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09 March 2018
We live in a world of extremes. The fastest. The biggest. The best. So sometimes we forget that what we want and what we need may actually be a little different.
Riding Michelin’s Power RS on track last year convinced me that this was the tyre that I had ‘evolved’ to.
Now that the same company has launched the latest Pilot it seems that I’ve reason to think again about what best suits my riding.
The sub brand has been around since what seems like the beginning of time, all the way back to 2002. For four generations the Pilot range has been satisfying those of us who want something good enough to handle everything from a mid-August breakfast run to a trip from one city to another on a rainy January weekday.
Now the fifth generation has arrived as standard road-going tyre and a more specific trail offering for the tall tourer riders amongst us.
The Michelin Road 5 would appear to be their best yet and it’s sure to shine is in the sports touring end of the spectrum.
The French company has started with what they already have in terms of an excellent product in the existing Pilot 4 and the manufacturer’s Adaptive Casing Technology (ACT) technology.
They are also using their latest sipe technology which is both distinctive as well as being highly effective at clearing water. Think of sipes as being the antidote to rain!
Both the rubber and the way the tyres are made have changed dramatically in the last few years. The company is now using new moulds which allow the new Pilot 5 to perform better for longer.
Combining the new rubber with the new sipes and the latest generation ACT technology has resulted in a new tyre that has the same stopping distance as a new Pilot 4, with 5,000 kilometres in the wet. That’s an impressive metric by anyone’s standards!
When we asked him to put the tyre through its paces, Paul Browne didn’t shirk, road-testing the rubber on a wide variety of motorcycles. Most were most on the sports touring end of the spectrum, including a BMW S1000XR. Paul found the tyres so reassuring that after a few laps of the test track they inspired in him a riding style that was perhaps a little more enthusiastic than one would normally expect on a machine such as this.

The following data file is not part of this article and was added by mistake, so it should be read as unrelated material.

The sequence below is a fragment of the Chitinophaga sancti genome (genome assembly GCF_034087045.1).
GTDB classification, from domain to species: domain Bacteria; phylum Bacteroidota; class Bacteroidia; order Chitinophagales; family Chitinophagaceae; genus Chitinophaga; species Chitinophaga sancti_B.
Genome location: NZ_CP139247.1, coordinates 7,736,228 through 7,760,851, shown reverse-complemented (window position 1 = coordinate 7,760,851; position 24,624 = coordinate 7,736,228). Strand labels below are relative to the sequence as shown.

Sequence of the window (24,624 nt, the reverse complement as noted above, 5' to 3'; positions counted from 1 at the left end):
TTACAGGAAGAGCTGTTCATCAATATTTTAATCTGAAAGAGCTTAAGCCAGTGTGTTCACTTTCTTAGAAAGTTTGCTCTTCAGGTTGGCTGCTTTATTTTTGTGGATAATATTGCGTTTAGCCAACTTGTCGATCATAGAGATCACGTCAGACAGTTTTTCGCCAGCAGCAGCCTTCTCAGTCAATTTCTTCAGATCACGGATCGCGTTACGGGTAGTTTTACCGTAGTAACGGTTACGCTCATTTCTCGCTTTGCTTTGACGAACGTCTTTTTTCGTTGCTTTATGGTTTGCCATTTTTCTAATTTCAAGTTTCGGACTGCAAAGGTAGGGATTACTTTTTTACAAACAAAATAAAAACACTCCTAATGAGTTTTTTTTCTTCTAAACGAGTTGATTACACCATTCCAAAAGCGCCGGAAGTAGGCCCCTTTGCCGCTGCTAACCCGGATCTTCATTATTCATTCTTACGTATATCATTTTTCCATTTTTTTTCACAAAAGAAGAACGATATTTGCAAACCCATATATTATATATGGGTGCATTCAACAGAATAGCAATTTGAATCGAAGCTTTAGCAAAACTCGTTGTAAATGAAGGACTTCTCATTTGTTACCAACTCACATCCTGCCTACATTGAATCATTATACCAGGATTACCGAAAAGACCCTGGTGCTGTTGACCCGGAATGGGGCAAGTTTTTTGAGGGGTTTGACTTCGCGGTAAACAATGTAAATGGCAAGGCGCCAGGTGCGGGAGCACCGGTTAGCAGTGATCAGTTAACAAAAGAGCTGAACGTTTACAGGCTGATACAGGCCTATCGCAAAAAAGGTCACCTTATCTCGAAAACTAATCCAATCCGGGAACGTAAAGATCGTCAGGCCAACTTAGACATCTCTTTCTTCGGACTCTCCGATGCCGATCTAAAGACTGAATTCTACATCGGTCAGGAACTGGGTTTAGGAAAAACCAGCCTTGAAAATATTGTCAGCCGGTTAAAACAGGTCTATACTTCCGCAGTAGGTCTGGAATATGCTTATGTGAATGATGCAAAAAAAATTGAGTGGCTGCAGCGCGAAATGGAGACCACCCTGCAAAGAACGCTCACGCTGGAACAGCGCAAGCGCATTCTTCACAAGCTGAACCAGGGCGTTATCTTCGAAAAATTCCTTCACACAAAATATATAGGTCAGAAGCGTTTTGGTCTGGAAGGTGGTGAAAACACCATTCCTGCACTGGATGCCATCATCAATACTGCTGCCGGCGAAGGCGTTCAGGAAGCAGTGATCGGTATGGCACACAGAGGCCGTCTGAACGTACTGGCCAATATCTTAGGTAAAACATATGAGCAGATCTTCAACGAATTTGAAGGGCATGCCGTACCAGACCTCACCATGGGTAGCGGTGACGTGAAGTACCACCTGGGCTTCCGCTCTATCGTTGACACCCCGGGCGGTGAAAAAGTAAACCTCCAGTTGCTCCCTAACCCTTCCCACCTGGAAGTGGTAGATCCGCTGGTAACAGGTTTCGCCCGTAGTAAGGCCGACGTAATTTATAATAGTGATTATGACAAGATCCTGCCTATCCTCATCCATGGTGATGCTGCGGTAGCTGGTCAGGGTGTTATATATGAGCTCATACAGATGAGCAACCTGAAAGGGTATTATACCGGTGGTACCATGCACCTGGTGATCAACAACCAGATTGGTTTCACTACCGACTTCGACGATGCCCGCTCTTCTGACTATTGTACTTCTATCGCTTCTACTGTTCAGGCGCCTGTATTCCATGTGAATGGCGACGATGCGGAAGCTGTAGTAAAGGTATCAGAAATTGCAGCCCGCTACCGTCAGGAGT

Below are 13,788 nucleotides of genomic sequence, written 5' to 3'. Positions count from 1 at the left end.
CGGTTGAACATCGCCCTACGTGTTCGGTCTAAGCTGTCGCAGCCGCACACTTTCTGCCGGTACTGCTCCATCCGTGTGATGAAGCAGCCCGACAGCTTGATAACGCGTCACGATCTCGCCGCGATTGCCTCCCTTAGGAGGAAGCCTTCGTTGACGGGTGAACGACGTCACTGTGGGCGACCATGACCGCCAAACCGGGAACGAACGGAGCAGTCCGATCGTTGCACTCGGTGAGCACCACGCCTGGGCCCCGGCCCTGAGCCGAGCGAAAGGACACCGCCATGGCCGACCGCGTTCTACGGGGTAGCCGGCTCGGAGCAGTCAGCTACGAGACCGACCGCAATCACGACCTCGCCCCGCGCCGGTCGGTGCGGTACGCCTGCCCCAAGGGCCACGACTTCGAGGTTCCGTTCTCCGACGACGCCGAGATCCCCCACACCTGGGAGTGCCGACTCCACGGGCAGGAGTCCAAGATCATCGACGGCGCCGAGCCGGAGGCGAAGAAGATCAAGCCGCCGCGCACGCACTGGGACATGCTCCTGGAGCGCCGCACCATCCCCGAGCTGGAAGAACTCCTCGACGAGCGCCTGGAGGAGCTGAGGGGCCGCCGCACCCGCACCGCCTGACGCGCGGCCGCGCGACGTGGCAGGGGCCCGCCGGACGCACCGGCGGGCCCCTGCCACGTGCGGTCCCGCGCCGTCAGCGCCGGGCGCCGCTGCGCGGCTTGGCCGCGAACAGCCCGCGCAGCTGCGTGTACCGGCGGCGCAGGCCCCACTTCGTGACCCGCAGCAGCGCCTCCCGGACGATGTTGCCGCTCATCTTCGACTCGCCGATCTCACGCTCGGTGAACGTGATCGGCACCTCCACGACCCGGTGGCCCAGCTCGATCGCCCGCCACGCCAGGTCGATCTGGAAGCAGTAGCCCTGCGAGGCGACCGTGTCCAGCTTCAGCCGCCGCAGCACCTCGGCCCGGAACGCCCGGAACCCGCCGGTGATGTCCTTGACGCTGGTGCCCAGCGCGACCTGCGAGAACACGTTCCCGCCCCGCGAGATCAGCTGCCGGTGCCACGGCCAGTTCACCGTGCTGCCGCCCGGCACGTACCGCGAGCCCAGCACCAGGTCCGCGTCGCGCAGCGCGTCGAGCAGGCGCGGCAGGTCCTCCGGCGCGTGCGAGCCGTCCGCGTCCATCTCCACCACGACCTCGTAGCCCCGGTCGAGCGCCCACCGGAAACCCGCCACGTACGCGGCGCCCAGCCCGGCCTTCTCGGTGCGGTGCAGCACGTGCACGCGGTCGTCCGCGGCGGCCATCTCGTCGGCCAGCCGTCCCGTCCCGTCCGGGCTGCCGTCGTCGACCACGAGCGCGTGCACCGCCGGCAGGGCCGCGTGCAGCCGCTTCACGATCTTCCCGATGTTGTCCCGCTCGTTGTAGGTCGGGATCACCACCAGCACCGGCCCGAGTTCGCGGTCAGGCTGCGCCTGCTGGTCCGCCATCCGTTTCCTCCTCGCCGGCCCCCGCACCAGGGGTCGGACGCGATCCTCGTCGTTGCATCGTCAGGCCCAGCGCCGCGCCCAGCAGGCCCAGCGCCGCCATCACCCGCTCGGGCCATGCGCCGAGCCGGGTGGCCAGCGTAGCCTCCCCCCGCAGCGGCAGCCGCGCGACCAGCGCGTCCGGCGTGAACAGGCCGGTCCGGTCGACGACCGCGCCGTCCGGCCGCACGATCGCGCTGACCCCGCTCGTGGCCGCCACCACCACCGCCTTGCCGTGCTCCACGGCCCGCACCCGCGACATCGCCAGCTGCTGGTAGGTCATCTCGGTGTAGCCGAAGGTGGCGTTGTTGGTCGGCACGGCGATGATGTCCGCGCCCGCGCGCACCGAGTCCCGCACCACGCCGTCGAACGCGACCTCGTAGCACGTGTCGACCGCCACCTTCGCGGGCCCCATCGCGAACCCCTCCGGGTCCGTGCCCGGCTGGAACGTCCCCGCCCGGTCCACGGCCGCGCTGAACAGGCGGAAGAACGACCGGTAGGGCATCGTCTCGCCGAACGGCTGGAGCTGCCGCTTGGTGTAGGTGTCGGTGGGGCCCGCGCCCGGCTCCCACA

While the tested tyre was the sports touring option, the rubber behaved impeccably on both the race track and the road where it was put through some good miles.
One of the less enjoyable features of a comprehensive tyre test is the ‘wet road’ test. This is where a section of a perfectly good dry track is doused in water so it can be ridden through – usually at an angle – so its performance can be assessed.
The Road 5 proved excellent and exceeded all expectations to the point that Paul increasingly and uncharacteristically looked forward to hitting the wet more and more as he put in the laps.
As for its dry performance, the verdict was again excellent with the tyre never giving cause for concern.
It appears that the technology is so good that not even a motorcycle journalist – and one who thinks he’s so good that he needs cut slicks – could get it wrong!
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